Thus, for the first time, relators' 1991 cost report included a VOAHS expenditure of $231,384 for “national supervision” and allocated a portion of that amount to its Minnesota nursing homes. The desk auditor requested additional information, specifically: “Please describe the category for National Supervision. How many persons have salaries in this category? What is the salary per person?” VOAHS replied that the amount reported was the fee it paid to its parent, VOA, “for the managerial and financial support the national organization provides[.]” VOAHS further explained that the fee was calculated according to revenues generated by all its subsidiaries, including its four nursing homes. Based on this information, the desk auditor disallowed all costs claimed for “national supervision.”

In their letter appealing the disallowance, relators noted that the “auditor's workpapers state [the fee was disallowed because it] was based on revenues rather than cost.” Relators therefore submitted a spreadsheet based on costs that separated VOA's national office costs into various expense categories such as “salaries” and “employee benefits.”

1992 Cost Report

In 1992, relators reported that VOAHS had spent $653,900 for “national administration” and allocated a portion to its four Minnesota nursing homes. The 1992 desk auditor again requested additional information and asked relators to provide a breakdown of the national administration costs by divisions, departments, or units. In response, VOAHS produced a document separating the national office costs into eight functional categories. The desk auditor allowed the costs reported under the “management and general” functional category, but disallowed all of the remaining national administration costs.

In their letter appealing this disallowance, relators explained that the costs were allowable because “other cost centers of our National office provide services to us in that they are necessary for the overall management and to provide efficient operations.”

Administrative Appeals

A field audit of previous years' cost reports was being conducted simultaneously with the administrative appeals of these 1991 and 1992 desk audits. DHS claims it “continued to ask questions aimed at understanding the nature of the `national supervision' and `national administration' costs to determine which, if any, of these costs were allowable.” VOA vice president Thomas Turnbull responded by providing a collection of new spreadsheets entitled “Functional Allocation,” that allocated VOA's total national office costs in fiscal years ending June 30, 1990 and 1991, to various functional categories that were also described. After reviewing this information, DHS field auditors asked Turnbull to “provide a detailed analysis of [three] VOA national office departmental accounts,” including “the name of the vendor, date, cost, and a brief description of the item purchased.” Turnbull eventually responded:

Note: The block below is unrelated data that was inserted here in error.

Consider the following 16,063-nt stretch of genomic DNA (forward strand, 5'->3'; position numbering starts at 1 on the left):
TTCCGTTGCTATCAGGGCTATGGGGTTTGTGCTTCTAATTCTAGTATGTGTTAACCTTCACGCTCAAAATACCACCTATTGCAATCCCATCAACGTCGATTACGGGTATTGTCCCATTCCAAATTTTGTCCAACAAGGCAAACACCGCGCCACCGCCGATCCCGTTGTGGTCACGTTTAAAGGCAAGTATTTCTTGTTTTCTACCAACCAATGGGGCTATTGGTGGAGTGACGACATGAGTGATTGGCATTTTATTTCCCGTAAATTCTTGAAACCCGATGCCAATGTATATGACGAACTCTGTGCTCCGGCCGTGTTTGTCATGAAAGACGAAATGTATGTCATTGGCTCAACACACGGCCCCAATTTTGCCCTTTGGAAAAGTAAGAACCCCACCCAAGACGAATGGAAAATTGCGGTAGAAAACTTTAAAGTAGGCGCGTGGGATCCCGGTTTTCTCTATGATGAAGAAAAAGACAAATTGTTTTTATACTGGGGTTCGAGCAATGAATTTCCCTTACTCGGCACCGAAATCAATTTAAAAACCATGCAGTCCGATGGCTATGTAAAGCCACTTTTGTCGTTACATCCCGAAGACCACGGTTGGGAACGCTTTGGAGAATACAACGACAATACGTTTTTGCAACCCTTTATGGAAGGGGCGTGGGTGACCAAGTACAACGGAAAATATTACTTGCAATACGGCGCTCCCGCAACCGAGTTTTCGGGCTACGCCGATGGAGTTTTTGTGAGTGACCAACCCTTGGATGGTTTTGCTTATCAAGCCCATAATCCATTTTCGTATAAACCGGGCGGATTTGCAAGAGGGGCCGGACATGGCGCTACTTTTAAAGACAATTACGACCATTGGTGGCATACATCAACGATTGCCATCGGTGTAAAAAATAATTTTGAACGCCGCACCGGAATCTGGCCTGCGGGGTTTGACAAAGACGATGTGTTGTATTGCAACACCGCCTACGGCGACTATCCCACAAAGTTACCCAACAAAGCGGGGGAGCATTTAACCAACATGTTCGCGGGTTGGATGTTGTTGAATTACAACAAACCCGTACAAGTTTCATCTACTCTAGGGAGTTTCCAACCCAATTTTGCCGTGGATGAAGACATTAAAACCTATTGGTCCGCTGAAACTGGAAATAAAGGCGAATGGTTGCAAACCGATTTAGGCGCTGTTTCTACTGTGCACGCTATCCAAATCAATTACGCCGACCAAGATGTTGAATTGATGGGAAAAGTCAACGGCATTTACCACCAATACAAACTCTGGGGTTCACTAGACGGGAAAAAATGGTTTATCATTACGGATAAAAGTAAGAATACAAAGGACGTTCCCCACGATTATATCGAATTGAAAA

It is not feasible for us to provide that information to you by mail. It would be extremely time consuming to gather and copy all of the information requested and we simply do not have the staff to do so. We would, however, be happy to open our records to you on site here in [Louisiana].

DHS did not send field auditors to Louisiana.

On April 22, 1994, DHS upheld the disallowance of relators' national office costs for 1991 and the desk auditor's partial disallowance of costs claimed by relators in 1992. Relators thereafter requested a contested case hearing.

Contested Case Hearing

In response to relators' interrogatories, DHS stated that it had disallowed all of the national administration costs claimed in 1991 “on the ground the facilities failed to follow the [allocation] methodology required by Minn. Stat. § 256B.432, subd. 3, 4, and 5.” DHS further stated that it had partially disallowed relators' 1992 claimed national office costs “as not related to resident care,” and that this disallowance was supported by Minn. R. 9549.0036 R (excludes fundraising costs) and Minn. R. 9549.0035, subp. 8A (requires costs to be “ordinary, necessary, and related to resident care”).